American Express Embraces Privilege and Purpose

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Wendy Huang, 17, is a senior at St. Paul’s School in Concord, New Hampshire. Huang traveled to Manhattan this summer as a student in Wharton’s Leadership in the Business World to visit the headquarters of American Express, a publicly traded financial services firm with a big reputation in the credit card industry. What she discovered high atop Three World Financial Center were values and services for people who don’t necessarily have thick wallets.

This summer my family climbed into our SUV and drove down to Reston, Va., to see my brother Bob off on his first job. Straight out of Dartmouth with a major in economics, he had nothing for his apartment save a sleeping bag, a 50-inch television, five boxes of Lucky Charms and a six pack of Heineken. He finally decided to graduate from a sleeping bag on the floor, so my whole family went mattress shopping. Here’s where his newfound independence took a big step back. My brother had never had a credit card, either in his own name or under my parents’ names, and therefore has no credit with which to make substantial purchases. Instead, my dad handed over his signature blue box American Express (AmEx) card and paid for my brother’s new bedding.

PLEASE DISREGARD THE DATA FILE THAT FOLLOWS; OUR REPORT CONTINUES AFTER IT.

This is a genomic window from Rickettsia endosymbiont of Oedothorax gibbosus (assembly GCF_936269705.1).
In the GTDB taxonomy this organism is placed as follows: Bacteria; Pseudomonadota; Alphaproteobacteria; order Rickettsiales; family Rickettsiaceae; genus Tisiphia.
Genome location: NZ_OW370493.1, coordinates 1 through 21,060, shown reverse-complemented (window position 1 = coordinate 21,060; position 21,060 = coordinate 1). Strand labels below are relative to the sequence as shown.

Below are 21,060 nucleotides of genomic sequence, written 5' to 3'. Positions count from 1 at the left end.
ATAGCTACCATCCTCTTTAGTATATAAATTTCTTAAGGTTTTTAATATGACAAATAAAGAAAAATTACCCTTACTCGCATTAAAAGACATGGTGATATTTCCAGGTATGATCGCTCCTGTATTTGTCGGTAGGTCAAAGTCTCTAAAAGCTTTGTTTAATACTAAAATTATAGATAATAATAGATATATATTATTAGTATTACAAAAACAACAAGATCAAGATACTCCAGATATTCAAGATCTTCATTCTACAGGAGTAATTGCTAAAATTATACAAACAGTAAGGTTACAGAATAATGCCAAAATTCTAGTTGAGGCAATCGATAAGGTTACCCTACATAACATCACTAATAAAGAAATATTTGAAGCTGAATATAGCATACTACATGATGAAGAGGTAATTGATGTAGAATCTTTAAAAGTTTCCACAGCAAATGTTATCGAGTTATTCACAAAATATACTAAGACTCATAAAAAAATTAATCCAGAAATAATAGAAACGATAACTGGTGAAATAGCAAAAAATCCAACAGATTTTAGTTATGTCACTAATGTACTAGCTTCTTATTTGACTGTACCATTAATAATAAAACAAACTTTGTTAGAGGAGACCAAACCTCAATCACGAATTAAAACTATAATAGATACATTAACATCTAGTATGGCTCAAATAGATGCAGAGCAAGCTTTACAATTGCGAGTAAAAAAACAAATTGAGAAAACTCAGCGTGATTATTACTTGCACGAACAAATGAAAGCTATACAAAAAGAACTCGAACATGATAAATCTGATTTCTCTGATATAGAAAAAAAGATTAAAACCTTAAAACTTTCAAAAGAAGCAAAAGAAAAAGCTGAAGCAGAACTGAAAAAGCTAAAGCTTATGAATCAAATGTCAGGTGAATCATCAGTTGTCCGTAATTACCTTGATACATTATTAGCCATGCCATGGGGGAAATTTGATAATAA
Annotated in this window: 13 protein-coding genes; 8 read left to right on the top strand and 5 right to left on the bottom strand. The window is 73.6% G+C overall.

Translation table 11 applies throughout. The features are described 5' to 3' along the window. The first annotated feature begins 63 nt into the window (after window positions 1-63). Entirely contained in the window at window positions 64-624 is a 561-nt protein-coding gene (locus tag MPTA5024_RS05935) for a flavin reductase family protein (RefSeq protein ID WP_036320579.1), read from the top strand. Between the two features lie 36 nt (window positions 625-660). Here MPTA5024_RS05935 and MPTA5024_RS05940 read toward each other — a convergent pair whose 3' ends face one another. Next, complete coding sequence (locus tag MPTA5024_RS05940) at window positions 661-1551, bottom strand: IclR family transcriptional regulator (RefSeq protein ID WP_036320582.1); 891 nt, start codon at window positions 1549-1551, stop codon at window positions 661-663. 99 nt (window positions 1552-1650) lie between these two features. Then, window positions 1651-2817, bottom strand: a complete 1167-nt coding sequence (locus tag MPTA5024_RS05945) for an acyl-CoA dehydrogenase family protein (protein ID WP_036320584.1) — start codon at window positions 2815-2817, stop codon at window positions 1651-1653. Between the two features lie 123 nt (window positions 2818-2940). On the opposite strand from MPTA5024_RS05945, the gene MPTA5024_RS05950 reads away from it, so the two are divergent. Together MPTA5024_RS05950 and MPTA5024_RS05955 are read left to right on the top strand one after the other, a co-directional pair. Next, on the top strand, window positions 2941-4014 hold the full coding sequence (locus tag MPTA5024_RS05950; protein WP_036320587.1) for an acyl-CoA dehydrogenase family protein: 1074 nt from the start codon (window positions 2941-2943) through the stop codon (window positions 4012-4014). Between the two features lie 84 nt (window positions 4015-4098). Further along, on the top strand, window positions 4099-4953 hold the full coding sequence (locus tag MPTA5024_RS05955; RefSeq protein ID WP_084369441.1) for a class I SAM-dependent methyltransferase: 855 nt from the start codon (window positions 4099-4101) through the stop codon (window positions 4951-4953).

Just like my brother, millions of adults can’t afford or don’t have formal check and credit banking services. Beyond lack of credit, they are literally unbanked, meaning they don’t even have a bank account to save and/or invest their money. That is why AmEx, a multinational financial services company that is high profile in the U.S. for its popular credit card services, is changing the face of modern banking by introducing new methods of payment that fit the working class. AmEx is well known for its branding. Associated with adjectives such as ‘exclusive,’ ‘high-class’ and ‘privileged,’ AmEx has traditionally been the credit card of choice for the upper class. With this new face of AmEx, changes are occurring within the company. This summer, I visited AmEx’s headquarters in New York City and spoke with Alpesh Chokshi, the company’s president of global payment options.

Chokshi is leading American Express’s transformation to begin serving people who don’t necessarily have substantial bank accounts. Much of his time is dedicated to reaching out to the 2.5 million adults in the world who, like my brother, cannot access their own credit card. Finding a solution to the problem is no easy feat, and getting the right people to work toward this goal is even harder. According to Chokshi, his biggest challenge is “finding talent that understands how the new generation thinks.” Specifically, Chokshi shared that he looks for individuals who understand three fundamental principles, also dubbed as “Chokshi’s School of Reality.” They are: